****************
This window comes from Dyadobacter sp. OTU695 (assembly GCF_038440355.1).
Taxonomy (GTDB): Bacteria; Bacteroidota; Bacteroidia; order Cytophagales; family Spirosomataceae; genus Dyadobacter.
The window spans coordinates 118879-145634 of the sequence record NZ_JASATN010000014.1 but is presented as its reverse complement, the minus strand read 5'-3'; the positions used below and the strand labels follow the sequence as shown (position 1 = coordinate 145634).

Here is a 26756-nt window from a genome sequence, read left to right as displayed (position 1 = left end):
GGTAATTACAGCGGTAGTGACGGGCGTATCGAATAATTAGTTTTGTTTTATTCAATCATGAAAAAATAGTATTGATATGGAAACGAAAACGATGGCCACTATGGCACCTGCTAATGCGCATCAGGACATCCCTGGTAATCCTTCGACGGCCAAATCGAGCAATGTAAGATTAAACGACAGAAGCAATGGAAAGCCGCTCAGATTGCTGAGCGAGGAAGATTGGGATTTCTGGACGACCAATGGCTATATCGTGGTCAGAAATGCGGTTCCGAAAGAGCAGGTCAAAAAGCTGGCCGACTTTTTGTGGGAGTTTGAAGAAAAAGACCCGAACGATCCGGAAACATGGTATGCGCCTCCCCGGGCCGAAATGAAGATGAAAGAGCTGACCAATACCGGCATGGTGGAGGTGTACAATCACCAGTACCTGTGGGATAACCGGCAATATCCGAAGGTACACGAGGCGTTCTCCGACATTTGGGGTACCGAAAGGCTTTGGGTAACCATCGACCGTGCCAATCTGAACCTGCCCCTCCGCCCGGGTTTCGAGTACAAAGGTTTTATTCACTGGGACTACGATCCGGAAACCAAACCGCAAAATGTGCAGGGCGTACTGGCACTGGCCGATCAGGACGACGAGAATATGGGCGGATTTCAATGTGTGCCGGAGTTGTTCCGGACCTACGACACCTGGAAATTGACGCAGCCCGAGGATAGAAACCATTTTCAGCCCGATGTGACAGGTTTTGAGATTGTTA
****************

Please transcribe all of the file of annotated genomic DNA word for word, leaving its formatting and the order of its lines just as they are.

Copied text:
This window comes from Dyadobacter sp. OTU695 (assembly GCF_038440355.1).
Taxonomy (GTDB): Bacteria; Bacteroidota; Bacteroidia; order Cytophagales; family Spirosomataceae; genus Dyadobacter.
The window spans coordinates 118879-145634 of the sequence record NZ_JASATN010000014.1 but is presented as its reverse complement, the minus strand read 5'-3'; the positions used below and the strand labels follow the sequence as shown (position 1 = coordinate 145634).

Here is a 26756-nt window from a genome sequence, read left to right as displayed (position 1 = left end):
GGTAATTACAGCGGTAGTGACGGGCGTATCGAATAATTAGTTTTGTTTTATTCAATCATGAAAAAATAGTATTGATATGGAAACGAAAACGATGGCCACTATGGCACCTGCTAATGCGCATCAGGACATCCCTGGTAATCCTTCGACGGCCAAATCGAGCAATGTAAGATTAAACGACAGAAGCAATGGAAAGCCGCTCAGATTGCTGAGCGAGGAAGATTGGGATTTCTGGACGACCAATGGCTATATCGTGGTCAGAAATGCGGTTCCGAAAGAGCAGGTCAAAAAGCTGGCCGACTTTTTGTGGGAGTTTGAAGAAAAAGACCCGAACGATCCGGAAACATGGTATGCGCCTCCCCGGGCCGAAATGAAGATGAAAGAGCTGACCAATACCGGCATGGTGGAGGTGTACAATCACCAGTACCTGTGGGATAACCGGCAATATCCGAAGGTACACGAGGCGTTCTCCGACATTTGGGGTACCGAAAGGCTTTGGGTAACCATCGACCGTGCCAATCTGAACCTGCCCCTCCGCCCGGGTTTCGAGTACAAAGGTTTTATTCACTGGGACTACGATCCGGAAACCAAACCGCAAAATGTGCAGGGCGTACTGGCACTGGCCGATCAGGACGACGAGAATATGGGCGGATTTCAATGTGTGCCGGAGTTGTTCCGGACCTACGACACCTGGAAATTGACGCAGCCCGAGGATAGAAACCATTTTCAGCCCGATGTGACAGGTTTTGAGATTGTTA